Symposium - Vesicobullous Disorders
SYMPOSIUM - VITILIGO
Symposium Aesthetic Surgery
Symposium Dermatopathology
Symposium-Hair Disorders
Symposium-Nails Part I
Symposium-Nails-Part II
Tables
Technology
Therapeutic Guidelines
Therapeutic Guidelines - IADVL
Therapeutics
Therapy
Therapy Letter
View Point
Viewpoint
What’s new in Dermatology
View/Download PDF
Letter to the Editor - Case Letter
2016:82:4;449-452
doi: 10.4103/0378-6323.181503
PMID: 27279317

Painful calcifying aponeurotic fibroma

Geeti Khullar1 , Dipankar De1 , Satyaswarup Tripathy2 , Mahesh Prakash3 , Uma Nahar Saikia4 , Sanjeev Handa1
1 Department of Dermatology, Venereology and Leprology, Postgraduate Institute of Medical Education and Research, Chandigarh, India
2 Department of Plastic Surgery, Postgraduate Institute of Medical Education and Research, Chandigarh, India
3 Department of Radiodiagnosis, Postgraduate Institute of Medical Education and Research, Chandigarh, India
4 Department of Histopathology, Postgraduate Institute of Medical Education and Research, Chandigarh, India

Correspondence Address:
Dipankar De
Department of Dermatology, Venereology and Leprology, Postgraduate Institute of Medical Education and Research, Chandigarh - 160 012
India
How to cite this article:
Khullar G, De D, Tripathy S, Prakash M, Saikia UN, Handa S. Painful calcifying aponeurotic fibroma. Indian J Dermatol Venereol Leprol 2016;82:449-452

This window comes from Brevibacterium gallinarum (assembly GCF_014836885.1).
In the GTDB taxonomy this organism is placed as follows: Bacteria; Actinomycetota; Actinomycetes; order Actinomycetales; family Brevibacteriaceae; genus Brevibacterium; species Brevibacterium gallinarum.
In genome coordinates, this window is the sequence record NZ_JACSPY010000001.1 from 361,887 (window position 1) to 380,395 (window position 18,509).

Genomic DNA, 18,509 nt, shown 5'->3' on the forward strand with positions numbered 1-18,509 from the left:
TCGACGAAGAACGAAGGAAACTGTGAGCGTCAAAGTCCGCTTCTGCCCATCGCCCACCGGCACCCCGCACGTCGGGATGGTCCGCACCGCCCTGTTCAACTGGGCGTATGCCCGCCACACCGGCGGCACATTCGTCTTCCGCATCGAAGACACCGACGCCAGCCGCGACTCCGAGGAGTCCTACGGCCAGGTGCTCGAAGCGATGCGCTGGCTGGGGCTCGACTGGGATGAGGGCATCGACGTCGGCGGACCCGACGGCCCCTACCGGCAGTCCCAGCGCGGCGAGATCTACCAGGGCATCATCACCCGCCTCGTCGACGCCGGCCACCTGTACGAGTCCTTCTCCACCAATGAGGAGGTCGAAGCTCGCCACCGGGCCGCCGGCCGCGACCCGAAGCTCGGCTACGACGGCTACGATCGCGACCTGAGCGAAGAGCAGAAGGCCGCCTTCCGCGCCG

Copyright: (C)2016 Indian Journal of Dermatology, Venereology, and Leprology

Sir,

Calcifying aponeurotic fibroma is a rare soft tissue tumor that presents as a painless mass on acral sites in children and adolescents.[1] Conservative surgical excision is both diagnostic and therapeutic. We describe a case of painful calcifying aponeurotic fibroma that developed after a burn injury on the left foot.

A 22-year-old man presented with a firm, tender, 2.5 × 2.5 cm skin-colored nodule with well-defined margins on the mid-plantar aspect of his left foot [Figure - 1]a. The overlying skin was unremarkable and non-adherent to the mass which was fixed to the underlying soft tissue structures. The lesion had gradually enlarged over the last 14 years and was painful. There was history of a burn injury at the same site, two months prior to the onset of the lesion. The differential diagnoses of nodular fasciitis and post-traumatic neuroma were considered.

Figure 1